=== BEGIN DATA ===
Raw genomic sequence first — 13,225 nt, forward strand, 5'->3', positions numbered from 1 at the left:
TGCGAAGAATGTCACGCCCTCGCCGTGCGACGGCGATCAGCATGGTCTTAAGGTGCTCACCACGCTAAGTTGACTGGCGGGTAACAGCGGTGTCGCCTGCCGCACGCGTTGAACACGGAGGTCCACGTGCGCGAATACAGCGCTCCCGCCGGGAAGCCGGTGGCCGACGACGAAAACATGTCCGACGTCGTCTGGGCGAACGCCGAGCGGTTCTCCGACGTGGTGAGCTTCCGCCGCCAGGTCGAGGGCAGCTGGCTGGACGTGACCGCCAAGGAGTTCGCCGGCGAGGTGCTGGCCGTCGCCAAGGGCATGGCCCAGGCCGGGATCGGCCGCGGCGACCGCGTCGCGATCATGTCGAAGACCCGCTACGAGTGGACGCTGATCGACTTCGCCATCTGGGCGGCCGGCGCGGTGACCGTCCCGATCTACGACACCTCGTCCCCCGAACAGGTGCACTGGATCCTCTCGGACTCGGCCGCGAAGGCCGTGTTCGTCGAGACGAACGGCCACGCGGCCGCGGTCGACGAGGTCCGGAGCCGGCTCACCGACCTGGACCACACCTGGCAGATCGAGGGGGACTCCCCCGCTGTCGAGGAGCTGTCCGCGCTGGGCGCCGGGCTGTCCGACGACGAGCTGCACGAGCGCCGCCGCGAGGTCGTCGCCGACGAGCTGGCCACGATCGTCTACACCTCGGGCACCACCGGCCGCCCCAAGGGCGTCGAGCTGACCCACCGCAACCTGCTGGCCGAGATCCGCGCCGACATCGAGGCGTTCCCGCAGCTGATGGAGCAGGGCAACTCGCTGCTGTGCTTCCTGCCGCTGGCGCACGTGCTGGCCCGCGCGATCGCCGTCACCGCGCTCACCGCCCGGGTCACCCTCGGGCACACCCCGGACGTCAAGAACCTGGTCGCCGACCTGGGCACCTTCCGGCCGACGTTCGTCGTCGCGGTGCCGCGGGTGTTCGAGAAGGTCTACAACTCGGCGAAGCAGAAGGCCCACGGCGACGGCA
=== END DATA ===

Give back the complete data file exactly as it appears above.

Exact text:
Raw genomic sequence first — 13,225 nt, forward strand, 5'->3', positions numbered from 1 at the left:
TGCGAAGAATGTCACGCCCTCGCCGTGCGACGGCGATCAGCATGGTCTTAAGGTGCTCACCACGCTAAGTTGACTGGCGGGTAACAGCGGTGTCGCCTGCCGCACGCGTTGAACACGGAGGTCCACGTGCGCGAATACAGCGCTCCCGCCGGGAAGCCGGTGGCCGACGACGAAAACATGTCCGACGTCGTCTGGGCGAACGCCGAGCGGTTCTCCGACGTGGTGAGCTTCCGCCGCCAGGTCGAGGGCAGCTGGCTGGACGTGACCGCCAAGGAGTTCGCCGGCGAGGTGCTGGCCGTCGCCAAGGGCATGGCCCAGGCCGGGATCGGCCGCGGCGACCGCGTCGCGATCATGTCGAAGACCCGCTACGAGTGGACGCTGATCGACTTCGCCATCTGGGCGGCCGGCGCGGTGACCGTCCCGATCTACGACACCTCGTCCCCCGAACAGGTGCACTGGATCCTCTCGGACTCGGCCGCGAAGGCCGTGTTCGTCGAGACGAACGGCCACGCGGCCGCGGTCGACGAGGTCCGGAGCCGGCTCACCGACCTGGACCACACCTGGCAGATCGAGGGGGACTCCCCCGCTGTCGAGGAGCTGTCCGCGCTGGGCGCCGGGCTGTCCGACGACGAGCTGCACGAGCGCCGCCGCGAGGTCGTCGCCGACGAGCTGGCCACGATCGTCTACACCTCGGGCACCACCGGCCGCCCCAAGGGCGTCGAGCTGACCCACCGCAACCTGCTGGCCGAGATCCGCGCCGACATCGAGGCGTTCCCGCAGCTGATGGAGCAGGGCAACTCGCTGCTGTGCTTCCTGCCGCTGGCGCACGTGCTGGCCCGCGCGATCGCCGTCACCGCGCTCACCGCCCGGGTCACCCTCGGGCACACCCCGGACGTCAAGAACCTGGTCGCCGACCTGGGCACCTTCCGGCCGACGTTCGTCGTCGCGGTGCCGCGGGTGTTCGAGAAGGTCTACAACTCGGCGAAGCAGAAGGCCCACGGCGACGGCA